The minister of labour, Chris Ngige, issued the threat on Friday during an interview on Channels Television.
“By Tuesday, I will invite them back, If they become recalcitrant, there are things I can do,” Mr Ngige said.
“There are weapons in the labour laws I will invoke them. There is ‘no work, no pay.”
By Nigerian law, while workers unions are on strike, their members are still entitled to their full salaries. However, the government can choose to implement the ‘no work, no pay’ rule and stop paying the workers’ salaries if it believes the strike is illegal or unjustified. Although it had threatened striking workers with the rule in the past, it was rarely implemented and when done, was often reversed after the strike was called off or suspended.
The National Association of Resident Doctors (NARD) commenced an indefinite strike on Thursday despite meeting with a federal government delegation on Wednesday night.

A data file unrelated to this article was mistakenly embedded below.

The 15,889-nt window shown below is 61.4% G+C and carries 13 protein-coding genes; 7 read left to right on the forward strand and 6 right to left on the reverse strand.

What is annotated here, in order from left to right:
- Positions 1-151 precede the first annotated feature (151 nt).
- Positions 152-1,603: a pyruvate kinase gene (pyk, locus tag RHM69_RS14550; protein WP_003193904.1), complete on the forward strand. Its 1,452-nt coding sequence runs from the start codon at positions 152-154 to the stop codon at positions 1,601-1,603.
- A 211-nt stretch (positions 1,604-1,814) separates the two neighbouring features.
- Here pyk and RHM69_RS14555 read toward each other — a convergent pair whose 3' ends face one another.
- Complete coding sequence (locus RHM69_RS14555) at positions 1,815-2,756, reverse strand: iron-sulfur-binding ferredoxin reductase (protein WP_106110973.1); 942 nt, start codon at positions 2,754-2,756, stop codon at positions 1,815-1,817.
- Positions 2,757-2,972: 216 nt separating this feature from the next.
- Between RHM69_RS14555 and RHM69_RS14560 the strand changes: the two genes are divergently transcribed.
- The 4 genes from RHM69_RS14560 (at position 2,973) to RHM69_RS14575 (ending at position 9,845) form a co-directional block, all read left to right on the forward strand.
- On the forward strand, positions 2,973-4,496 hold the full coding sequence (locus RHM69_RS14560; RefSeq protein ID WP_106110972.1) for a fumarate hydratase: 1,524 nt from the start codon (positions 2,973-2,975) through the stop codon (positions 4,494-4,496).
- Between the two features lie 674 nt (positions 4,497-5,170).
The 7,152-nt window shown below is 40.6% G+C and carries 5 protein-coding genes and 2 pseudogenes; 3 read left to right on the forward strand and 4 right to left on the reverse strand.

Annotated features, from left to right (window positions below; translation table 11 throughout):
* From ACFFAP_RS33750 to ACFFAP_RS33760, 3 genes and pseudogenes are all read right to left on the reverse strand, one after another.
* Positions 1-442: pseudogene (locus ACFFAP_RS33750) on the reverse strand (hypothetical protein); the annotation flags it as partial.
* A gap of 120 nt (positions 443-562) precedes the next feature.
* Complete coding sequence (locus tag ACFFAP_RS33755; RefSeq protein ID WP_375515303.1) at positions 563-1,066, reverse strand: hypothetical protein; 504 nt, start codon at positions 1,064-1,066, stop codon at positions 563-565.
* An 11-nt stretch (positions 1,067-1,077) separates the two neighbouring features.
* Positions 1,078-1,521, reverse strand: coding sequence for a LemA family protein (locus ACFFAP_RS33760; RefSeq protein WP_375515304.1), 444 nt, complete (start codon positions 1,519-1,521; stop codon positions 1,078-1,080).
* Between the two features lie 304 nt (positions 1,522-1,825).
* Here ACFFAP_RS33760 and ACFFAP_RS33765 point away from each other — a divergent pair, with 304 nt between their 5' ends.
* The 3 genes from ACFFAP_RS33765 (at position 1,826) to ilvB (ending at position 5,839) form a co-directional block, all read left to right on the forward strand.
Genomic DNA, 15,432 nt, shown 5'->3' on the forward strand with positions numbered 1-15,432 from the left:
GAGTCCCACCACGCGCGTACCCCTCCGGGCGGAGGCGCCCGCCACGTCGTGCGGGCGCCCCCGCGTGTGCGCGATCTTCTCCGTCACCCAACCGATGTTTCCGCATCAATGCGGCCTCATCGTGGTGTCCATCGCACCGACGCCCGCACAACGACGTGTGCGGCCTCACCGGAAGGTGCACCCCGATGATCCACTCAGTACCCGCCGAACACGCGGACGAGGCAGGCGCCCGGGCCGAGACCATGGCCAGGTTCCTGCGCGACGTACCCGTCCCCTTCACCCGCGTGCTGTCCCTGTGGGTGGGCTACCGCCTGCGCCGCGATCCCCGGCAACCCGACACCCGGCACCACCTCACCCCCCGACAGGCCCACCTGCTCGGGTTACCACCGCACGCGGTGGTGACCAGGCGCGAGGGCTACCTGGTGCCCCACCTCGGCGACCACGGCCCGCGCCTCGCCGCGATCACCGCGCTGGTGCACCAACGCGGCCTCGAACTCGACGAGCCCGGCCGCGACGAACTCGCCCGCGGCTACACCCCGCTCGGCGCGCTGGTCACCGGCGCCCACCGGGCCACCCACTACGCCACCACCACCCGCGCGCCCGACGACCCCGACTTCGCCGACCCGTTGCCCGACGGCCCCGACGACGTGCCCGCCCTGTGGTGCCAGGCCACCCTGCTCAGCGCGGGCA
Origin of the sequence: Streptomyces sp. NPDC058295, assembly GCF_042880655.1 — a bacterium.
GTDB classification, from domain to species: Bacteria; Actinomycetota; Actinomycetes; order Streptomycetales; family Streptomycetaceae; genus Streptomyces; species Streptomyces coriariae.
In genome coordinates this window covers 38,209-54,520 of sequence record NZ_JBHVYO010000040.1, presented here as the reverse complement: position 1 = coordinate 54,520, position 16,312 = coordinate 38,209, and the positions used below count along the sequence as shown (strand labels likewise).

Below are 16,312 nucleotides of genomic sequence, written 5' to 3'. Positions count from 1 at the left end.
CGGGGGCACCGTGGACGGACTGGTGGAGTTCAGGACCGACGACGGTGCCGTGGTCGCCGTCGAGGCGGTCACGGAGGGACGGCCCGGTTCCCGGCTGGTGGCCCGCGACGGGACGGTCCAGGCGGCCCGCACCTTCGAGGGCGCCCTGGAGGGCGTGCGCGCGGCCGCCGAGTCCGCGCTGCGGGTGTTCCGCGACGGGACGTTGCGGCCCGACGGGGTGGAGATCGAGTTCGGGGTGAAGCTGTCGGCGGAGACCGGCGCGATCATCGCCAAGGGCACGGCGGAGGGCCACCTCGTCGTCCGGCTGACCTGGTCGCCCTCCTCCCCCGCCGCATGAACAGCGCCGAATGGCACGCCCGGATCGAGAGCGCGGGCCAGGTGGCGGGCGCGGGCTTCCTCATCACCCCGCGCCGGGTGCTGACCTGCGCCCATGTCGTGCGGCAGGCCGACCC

“We commence strike 8 a.m. today while we are still trying to evaluate the federal government’s offer,” the president of the association, Uyilawa Okhuaihesuyi, told PREMIUM TIMES Thursday morning.
The decision was reached after NARD’s extraordinary National Executive Council (NEC) meeting held last Saturday, according to the president.
He said the ultimatum given to the federal government to meet the association’s earlier demands expired on March 31, with no significant achievement.
The doctors are demanding, amongst other things, payment of all salaries arrears, review of the current hazard allowance to 50 per cent of consolidated basic salaries for all health workers, and payment of the outstanding COVID-19 allowance especially in state-owned tertiary Institutions.
“Immediate payment of all salary arrears including March salaries for our members in all Federal and State Tertiary Health Institutions across the country especially ASUTH, IMSUTH and UNIMEDTH,” the president said.